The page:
The people of Roseburg, Oregon, aren’t paying enough in taxes. That’s the upshot of Kirk Johnson’s recent New York Times article, “Where Anti-Tax Fervor Means ‘All Services Will Cease.’”
“For generations in America,” readers are informed, “small cities . . . declared their optimism and civic purpose with grand libraries that rose above the clutter of daily life and commerce.”
And then, the unthinkable: “last fall, Douglas County residents voted down a ballot measure that would have added about $6 a month to the tax bill on a median-priced home and saved the libraries from a funding crisis.”
How dare voters so vote? Didn’t they know the Times wanted those libraries fully funded? Where was the “optimism and civic purpose” of Roseburgians?
“We pay enough taxes,” said auto mechanic Zach Holly.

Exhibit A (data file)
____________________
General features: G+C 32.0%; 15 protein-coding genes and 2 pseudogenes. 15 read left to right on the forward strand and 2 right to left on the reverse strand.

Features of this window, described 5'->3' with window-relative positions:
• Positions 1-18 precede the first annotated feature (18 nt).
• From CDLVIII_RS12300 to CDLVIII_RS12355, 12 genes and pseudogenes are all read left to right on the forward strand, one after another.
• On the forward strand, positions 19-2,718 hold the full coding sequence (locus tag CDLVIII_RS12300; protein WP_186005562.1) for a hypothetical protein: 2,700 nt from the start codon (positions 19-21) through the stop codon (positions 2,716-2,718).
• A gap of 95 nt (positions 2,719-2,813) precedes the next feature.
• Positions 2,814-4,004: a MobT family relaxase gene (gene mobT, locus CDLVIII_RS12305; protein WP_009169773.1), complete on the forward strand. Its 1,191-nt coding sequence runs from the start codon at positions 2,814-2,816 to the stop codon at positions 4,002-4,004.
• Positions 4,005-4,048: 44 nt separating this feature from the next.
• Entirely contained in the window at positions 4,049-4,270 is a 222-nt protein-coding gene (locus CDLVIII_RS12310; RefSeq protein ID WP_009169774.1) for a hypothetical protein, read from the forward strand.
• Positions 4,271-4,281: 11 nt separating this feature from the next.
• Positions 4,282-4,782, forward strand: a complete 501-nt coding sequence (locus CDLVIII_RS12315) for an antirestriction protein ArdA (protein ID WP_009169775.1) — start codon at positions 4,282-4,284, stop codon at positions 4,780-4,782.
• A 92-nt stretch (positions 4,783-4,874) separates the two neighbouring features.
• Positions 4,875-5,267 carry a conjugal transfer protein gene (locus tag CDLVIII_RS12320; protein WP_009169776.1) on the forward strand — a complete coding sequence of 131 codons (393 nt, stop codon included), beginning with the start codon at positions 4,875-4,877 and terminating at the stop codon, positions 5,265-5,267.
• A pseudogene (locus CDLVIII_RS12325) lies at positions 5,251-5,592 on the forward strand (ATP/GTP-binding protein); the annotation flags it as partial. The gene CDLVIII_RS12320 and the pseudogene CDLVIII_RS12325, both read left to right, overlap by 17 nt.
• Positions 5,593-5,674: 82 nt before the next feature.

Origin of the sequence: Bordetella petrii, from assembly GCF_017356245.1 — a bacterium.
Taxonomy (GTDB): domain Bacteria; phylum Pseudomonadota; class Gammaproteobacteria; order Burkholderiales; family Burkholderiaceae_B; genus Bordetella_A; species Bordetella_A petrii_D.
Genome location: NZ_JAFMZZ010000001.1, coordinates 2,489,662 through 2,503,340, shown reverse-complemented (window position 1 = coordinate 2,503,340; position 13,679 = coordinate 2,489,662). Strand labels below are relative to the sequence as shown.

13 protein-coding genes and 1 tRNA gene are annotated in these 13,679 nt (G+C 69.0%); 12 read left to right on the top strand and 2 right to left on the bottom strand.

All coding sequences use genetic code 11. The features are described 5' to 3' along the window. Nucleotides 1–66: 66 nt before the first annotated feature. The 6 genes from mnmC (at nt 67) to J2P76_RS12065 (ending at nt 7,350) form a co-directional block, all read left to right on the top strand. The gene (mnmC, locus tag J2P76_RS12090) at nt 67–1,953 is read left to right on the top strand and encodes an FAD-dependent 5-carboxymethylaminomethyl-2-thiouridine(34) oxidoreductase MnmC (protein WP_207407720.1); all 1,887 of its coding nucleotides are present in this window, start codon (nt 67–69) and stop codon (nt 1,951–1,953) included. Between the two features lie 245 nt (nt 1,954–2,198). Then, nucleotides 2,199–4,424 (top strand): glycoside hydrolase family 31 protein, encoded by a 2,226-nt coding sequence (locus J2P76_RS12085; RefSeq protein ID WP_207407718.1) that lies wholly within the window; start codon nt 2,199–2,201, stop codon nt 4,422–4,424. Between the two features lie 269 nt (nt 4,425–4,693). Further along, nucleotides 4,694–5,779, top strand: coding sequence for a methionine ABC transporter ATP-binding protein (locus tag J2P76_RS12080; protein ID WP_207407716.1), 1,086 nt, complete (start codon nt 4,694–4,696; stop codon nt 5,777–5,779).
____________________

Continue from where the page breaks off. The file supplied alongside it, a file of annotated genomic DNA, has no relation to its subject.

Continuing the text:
“The trust is gone from people who are paying the bills,” acknowledged an elected commissioner one county over.
Even Jerry Wyatt, who voted for the library tax, decried that, “There’s no end of waste” in government, adding, “We need less people on the county payroll.”
Meanwhile, the Times reporter explained that “few places” are confronting “the tangled implications . . . more vividly than in southwest Oregon.” It’s not merely “lights out, one by one, for the [library] system’s 11 branches.” There have also been “cuts to the sheriff’s budget . . . [ending] round-the-clock staffing.”
“If a crime is reported after midnight there,” Johnson wrote, “best not hold your breath for a response.”
This is “what happens when citizens push the logic of shrinking government to its extremes.”
To the extreme, eh? Hmmm. Doesn’t seem bad at all.
Douglas County voters made a free choice about libraries and taxes.
Close the book on it.
This is Common Sense. I’m Paul Jacob.
* There have also been worthwhile innovations in county government due to the budget cuts. Nearby Curry County combined its juvenile justice department with its parks department to save scarce funds. Then, the parks department began using juvenile offenders to clean up the parks. By engaging teenagers in meaningful work, the policy pushed recidivism rates way down and now Curry County has one of the lowest rates of youths committing a second offense.